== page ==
The Global Earthquake Model’s (GEM) Earthquake Consequences Database (GEMECD) aims to develop, for the first time, a standardised framework for collecting and collating geocoded consequence data induced by primary and secondary seismic hazards to different types of buildings, critical facilities, infrastructure and population, and relate this data to estimated ground motion intensity via the USGS ShakeMap Atlas. New Zealand is a partner of the GEMECD consortium and to-date has contributed with 7 events to the database, of which 4 are localised in the South Pacific area (Newcastle 1989; Luzon 1990; South of Java 2006 and Samoa Islands 2009) and 3 are NZ-specific events (Edgecumbe 1987; Darfield 2010 and Christchurch 2011). This contribution to GEMECD represented a unique opportunity for collating, comparing and reviewing existing damage datasets and harmonising them into a common, openly accessible and standardised database, from where the seismic performance of New Zealand buildings can be comparatively assessed. This paper firstly provides an overview of the GEMECD database structure, including taxonomies and guidelines to collect and report on earthquake-induced consequence data. Secondly, the paper presents a summary of the studies implemented for the 7 events, with particular focus on the Darfield (2010) and Christchurch (2011) earthquakes. Finally, examples of specific outcomes and potentials for NZ from using and processing GEMECD are presented, including: 1) the rationale for adopting the GEM taxonomy in NZ and any need for introducing NZ-specific attributes; 2) a complete overview of the building typological distribution in the Christchurch CBD prior to the Canterbury earthquakes and 3) some initial correlations between the level and extent of earthquake-induced physical damage to buildings, building safety/accessibility issues and the induced human casualties

New Zealand contributions to the global earthquake model’s earthquake consequences database (GEMECD) / Bocchini, G.; Giovinazzi, S; Pomonis, A.; Pampanin, S.; Ingham, J. M.; Kin, g. A.. - In: BULLETIN OF THE NEW ZEALAND SOCIETY FOR EARTHQUAKE ENGINEERING. - ISSN 1174-9857. - 48:4(2015), pp. 245-263.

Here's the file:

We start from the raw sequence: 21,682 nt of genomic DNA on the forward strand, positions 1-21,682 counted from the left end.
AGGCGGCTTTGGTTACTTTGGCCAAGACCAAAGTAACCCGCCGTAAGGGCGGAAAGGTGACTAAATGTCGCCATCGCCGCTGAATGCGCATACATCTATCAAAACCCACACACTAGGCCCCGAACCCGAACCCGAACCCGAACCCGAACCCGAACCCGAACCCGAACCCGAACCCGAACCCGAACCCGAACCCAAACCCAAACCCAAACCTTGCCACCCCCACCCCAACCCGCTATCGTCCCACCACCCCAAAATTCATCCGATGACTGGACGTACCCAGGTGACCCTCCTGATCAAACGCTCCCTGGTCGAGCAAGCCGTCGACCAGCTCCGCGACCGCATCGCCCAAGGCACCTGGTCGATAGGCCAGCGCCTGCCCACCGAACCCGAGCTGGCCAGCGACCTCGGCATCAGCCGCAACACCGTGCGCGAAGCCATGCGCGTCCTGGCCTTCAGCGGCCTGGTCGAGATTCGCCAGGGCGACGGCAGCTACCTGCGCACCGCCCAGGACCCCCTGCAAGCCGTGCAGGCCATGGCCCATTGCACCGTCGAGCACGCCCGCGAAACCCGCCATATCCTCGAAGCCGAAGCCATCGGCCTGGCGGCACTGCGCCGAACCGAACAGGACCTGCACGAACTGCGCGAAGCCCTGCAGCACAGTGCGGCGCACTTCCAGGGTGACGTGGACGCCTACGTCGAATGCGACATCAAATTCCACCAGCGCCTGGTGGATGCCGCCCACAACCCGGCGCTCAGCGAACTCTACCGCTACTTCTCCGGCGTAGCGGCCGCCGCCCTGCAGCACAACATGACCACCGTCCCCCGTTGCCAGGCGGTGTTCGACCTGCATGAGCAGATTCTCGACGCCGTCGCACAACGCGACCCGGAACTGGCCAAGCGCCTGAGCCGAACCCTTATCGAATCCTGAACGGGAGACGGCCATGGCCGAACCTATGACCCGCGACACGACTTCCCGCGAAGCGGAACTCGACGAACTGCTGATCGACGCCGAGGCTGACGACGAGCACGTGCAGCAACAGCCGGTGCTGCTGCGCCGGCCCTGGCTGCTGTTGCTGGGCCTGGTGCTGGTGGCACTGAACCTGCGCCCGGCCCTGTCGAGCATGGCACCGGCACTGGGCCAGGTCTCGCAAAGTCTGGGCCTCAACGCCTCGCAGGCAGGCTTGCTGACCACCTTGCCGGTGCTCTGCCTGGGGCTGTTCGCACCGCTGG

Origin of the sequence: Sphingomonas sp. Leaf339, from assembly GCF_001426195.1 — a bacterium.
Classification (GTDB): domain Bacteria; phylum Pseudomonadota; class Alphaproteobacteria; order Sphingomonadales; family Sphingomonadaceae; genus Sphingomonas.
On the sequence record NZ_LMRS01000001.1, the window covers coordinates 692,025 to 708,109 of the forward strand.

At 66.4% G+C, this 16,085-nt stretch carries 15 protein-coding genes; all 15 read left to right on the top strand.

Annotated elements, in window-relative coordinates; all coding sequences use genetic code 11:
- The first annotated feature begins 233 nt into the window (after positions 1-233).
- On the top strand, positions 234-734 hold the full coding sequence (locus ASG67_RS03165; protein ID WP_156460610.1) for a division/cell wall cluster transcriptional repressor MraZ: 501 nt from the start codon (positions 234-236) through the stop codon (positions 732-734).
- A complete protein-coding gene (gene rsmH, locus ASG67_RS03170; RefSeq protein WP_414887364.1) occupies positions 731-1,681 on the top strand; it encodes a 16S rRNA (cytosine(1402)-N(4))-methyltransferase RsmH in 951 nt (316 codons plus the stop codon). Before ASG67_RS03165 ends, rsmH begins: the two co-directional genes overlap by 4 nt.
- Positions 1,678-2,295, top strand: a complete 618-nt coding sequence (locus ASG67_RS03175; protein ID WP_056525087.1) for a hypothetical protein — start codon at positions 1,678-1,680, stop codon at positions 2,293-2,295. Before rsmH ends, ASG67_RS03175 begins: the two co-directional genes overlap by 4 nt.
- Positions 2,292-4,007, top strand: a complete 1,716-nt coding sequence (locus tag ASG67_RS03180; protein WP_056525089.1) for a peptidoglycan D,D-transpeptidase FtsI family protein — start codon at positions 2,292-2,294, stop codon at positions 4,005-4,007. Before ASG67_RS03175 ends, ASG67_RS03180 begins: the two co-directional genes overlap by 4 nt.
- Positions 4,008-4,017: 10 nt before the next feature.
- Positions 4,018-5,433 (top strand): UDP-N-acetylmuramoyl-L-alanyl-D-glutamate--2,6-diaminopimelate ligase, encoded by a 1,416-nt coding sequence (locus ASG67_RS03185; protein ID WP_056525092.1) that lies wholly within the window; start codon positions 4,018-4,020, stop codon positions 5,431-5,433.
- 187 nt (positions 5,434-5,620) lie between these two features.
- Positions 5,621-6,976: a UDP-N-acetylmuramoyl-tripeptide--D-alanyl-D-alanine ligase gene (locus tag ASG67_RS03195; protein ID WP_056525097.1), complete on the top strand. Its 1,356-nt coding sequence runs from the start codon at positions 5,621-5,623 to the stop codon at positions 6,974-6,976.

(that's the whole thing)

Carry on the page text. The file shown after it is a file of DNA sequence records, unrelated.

New Zealand contributions to the global earthquake model’s earthquake consequences database (GEMECD)

GIOVINAZZI, SONIA;Pampanin, S.;
2015

Abstract

The Global Earthquake Model’s (GEM) Earthquake Consequences Database (GEMECD) aims to develop, for the first time, a standardised framework for collecting and collating geocoded consequence data induced by primary and secondary seismic hazards to different types of buildings, critical facilities, infrastructure and population, and relate this data to estimated ground motion intensity via the USGS ShakeMap Atlas. New Zealand is a partner of the GEMECD consortium and to-date has contributed with 7 events to the database, of which 4 are localised in the South Pacific area (Newcastle 1989; Luzon 1990; South of Java 2006 and Samoa Islands 2009) and 3 are NZ-specific events (Edgecumbe 1987; Darfield 2010 and Christchurch 2011). This contribution to GEMECD represented a unique opportunity for collating, comparing and reviewing existing damage datasets and harmonising them into a common, openly accessible and standardised database, from where the seismic performance of New Zealand buildings can be comparatively assessed. This paper firstly provides an overview of the GEMECD database structure, including taxonomies and guidelines to collect and report on earthquake-induced consequence data. Secondly, the paper presents a summary of the studies implemented for the 7 events, with particular focus on the Darfield (2010) and Christchurch (2011) earthquakes. Finally, examples of specific outcomes and potentials for NZ from using and processing GEMECD are presented, including: 1) the rationale for adopting the GEM taxonomy in NZ and any need for introducing NZ-specific attributes; 2) a complete overview of the building typological distribution in the Christchurch CBD prior to the Canterbury earthquakes and 3) some initial correlations between the level and extent of earthquake-induced physical damage to buildings, building safety/accessibility issues and the induced human casualties
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Utilizza questo identificativo per citare o creare un link a questo documento: https://hdl.handle.net/11573/1182939
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